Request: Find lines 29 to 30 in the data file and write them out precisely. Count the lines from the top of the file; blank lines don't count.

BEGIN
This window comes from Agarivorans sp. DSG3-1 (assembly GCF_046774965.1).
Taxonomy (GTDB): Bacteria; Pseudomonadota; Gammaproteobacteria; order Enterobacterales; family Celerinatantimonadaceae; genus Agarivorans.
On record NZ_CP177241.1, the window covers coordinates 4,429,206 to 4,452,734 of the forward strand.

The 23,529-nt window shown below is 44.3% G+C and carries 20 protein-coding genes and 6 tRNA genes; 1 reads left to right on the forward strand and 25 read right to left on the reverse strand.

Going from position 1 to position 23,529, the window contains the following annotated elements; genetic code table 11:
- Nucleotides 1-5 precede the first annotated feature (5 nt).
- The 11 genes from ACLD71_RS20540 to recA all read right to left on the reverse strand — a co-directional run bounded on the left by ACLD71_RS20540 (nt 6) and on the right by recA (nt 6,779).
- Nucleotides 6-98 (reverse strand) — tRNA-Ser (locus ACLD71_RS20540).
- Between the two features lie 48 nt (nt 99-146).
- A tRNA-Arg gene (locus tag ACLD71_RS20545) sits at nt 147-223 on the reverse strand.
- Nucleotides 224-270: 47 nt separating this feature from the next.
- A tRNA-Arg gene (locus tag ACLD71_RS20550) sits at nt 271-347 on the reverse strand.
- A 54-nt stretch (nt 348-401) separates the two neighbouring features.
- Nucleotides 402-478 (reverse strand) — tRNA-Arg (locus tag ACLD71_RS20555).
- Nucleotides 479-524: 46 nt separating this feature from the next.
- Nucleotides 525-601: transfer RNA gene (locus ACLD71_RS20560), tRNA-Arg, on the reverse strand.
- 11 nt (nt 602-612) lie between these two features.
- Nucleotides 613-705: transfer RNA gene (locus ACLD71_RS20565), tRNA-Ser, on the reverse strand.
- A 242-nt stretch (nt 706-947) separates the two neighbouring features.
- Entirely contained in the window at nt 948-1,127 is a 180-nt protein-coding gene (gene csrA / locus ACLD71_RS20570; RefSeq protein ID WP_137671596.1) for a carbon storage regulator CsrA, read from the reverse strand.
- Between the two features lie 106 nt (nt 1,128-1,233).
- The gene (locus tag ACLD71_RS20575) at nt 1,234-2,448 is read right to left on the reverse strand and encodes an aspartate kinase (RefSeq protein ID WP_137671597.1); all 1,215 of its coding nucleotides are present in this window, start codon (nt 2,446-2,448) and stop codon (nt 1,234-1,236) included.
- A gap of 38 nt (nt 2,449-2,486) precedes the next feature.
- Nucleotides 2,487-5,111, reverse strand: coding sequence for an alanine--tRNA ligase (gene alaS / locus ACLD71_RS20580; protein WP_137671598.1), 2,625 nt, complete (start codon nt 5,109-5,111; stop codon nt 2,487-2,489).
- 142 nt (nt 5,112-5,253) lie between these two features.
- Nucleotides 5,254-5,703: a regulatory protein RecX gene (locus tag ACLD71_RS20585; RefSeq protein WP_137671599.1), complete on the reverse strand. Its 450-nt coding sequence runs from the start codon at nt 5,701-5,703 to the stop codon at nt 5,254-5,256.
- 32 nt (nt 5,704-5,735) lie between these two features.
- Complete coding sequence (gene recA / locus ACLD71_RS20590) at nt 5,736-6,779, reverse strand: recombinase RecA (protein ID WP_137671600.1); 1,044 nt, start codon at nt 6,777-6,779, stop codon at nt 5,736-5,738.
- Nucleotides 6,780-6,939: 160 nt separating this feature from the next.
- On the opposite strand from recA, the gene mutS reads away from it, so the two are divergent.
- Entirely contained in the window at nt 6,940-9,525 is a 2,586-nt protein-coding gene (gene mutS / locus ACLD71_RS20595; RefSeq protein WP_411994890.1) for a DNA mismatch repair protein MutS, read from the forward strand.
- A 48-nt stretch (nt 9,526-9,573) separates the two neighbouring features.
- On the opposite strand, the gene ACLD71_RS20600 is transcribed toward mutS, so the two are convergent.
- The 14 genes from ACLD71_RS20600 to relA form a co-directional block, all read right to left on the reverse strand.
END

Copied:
- Nucleotides 6,780-6,939: 160 nt separating this feature from the next.
- On the opposite strand from recA, the gene mutS reads away from it, so the two are divergent.